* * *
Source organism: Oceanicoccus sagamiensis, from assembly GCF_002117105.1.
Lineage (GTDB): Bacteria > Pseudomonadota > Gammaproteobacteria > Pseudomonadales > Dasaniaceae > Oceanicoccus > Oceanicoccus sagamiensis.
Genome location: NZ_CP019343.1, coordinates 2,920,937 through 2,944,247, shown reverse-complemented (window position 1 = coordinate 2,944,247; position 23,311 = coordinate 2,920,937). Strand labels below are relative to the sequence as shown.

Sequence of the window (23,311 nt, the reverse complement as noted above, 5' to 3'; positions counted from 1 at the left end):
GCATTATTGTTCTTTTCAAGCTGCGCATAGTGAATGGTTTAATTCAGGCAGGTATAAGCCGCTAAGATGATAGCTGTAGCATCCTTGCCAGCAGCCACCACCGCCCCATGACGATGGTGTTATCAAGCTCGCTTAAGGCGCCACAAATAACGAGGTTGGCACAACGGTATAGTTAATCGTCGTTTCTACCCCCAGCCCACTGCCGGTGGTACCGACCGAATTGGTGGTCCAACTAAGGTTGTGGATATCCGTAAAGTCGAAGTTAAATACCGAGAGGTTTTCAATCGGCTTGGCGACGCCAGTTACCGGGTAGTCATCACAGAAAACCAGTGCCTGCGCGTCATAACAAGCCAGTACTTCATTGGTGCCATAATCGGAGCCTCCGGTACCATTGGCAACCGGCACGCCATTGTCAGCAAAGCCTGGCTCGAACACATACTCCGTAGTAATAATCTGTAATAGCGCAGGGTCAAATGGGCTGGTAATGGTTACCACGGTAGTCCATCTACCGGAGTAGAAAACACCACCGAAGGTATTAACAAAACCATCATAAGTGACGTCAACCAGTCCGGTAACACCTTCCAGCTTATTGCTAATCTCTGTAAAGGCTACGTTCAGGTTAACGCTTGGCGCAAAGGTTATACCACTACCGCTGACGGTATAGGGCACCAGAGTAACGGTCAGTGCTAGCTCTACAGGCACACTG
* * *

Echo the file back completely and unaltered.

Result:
Source organism: Oceanicoccus sagamiensis, from assembly GCF_002117105.1.
Lineage (GTDB): Bacteria > Pseudomonadota > Gammaproteobacteria > Pseudomonadales > Dasaniaceae > Oceanicoccus > Oceanicoccus sagamiensis.
Genome location: NZ_CP019343.1, coordinates 2,920,937 through 2,944,247, shown reverse-complemented (window position 1 = coordinate 2,944,247; position 23,311 = coordinate 2,920,937). Strand labels below are relative to the sequence as shown.

Sequence of the window (23,311 nt, the reverse complement as noted above, 5' to 3'; positions counted from 1 at the left end):
GCATTATTGTTCTTTTCAAGCTGCGCATAGTGAATGGTTTAATTCAGGCAGGTATAAGCCGCTAAGATGATAGCTGTAGCATCCTTGCCAGCAGCCACCACCGCCCCATGACGATGGTGTTATCAAGCTCGCTTAAGGCGCCACAAATAACGAGGTTGGCACAACGGTATAGTTAATCGTCGTTTCTACCCCCAGCCCACTGCCGGTGGTACCGACCGAATTGGTGGTCCAACTAAGGTTGTGGATATCCGTAAAGTCGAAGTTAAATACCGAGAGGTTTTCAATCGGCTTGGCGACGCCAGTTACCGGGTAGTCATCACAGAAAACCAGTGCCTGCGCGTCATAACAAGCCAGTACTTCATTGGTGCCATAATCGGAGCCTCCGGTACCATTGGCAACCGGCACGCCATTGTCAGCAAAGCCTGGCTCGAACACATACTCCGTAGTAATAATCTGTAATAGCGCAGGGTCAAATGGGCTGGTAATGGTTACCACGGTAGTCCATCTACCGGAGTAGAAAACACCACCGAAGGTATTAACAAAACCATCATAAGTGACGTCAACCAGTCCGGTAACACCTTCCAGCTTATTGCTAATCTCTGTAAAGGCTACGTTCAGGTTAACGCTTGGCGCAAAGGTTATACCACTACCGCTGACGGTATAGGGCACCAGAGTAACGGTCAGTGCTAGCTCTACAGGCACACTG